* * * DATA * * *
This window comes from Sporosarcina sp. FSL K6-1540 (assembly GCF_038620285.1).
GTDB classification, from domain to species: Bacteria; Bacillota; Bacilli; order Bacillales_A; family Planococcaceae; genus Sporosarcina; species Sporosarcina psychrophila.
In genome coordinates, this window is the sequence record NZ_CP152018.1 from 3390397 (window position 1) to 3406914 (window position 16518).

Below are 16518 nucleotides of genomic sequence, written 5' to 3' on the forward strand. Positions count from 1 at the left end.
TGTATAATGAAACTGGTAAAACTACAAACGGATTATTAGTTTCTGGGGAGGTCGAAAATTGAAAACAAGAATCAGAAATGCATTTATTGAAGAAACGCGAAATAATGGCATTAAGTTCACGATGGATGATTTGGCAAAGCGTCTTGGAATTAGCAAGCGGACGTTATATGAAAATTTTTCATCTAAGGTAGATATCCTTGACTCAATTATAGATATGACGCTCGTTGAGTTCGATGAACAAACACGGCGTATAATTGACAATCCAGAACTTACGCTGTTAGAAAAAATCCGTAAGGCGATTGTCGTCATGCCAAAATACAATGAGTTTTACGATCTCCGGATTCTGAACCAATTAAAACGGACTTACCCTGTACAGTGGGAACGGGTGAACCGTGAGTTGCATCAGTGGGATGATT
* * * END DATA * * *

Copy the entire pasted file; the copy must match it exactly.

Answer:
This window comes from Sporosarcina sp. FSL K6-1540 (assembly GCF_038620285.1).
GTDB classification, from domain to species: Bacteria; Bacillota; Bacilli; order Bacillales_A; family Planococcaceae; genus Sporosarcina; species Sporosarcina psychrophila.
In genome coordinates, this window is the sequence record NZ_CP152018.1 from 3390397 (window position 1) to 3406914 (window position 16518).

Below are 16518 nucleotides of genomic sequence, written 5' to 3' on the forward strand. Positions count from 1 at the left end.
TGTATAATGAAACTGGTAAAACTACAAACGGATTATTAGTTTCTGGGGAGGTCGAAAATTGAAAACAAGAATCAGAAATGCATTTATTGAAGAAACGCGAAATAATGGCATTAAGTTCACGATGGATGATTTGGCAAAGCGTCTTGGAATTAGCAAGCGGACGTTATATGAAAATTTTTCATCTAAGGTAGATATCCTTGACTCAATTATAGATATGACGCTCGTTGAGTTCGATGAACAAACACGGCGTATAATTGACAATCCAGAACTTACGCTGTTAGAAAAAATCCGTAAGGCGATTGTCGTCATGCCAAAATACAATGAGTTTTACGATCTCCGGATTCTGAACCAATTAAAACGGACTTACCCTGTACAGTGGGAACGGGTGAACCGTGAGTTGCATCAGTGGGATGATT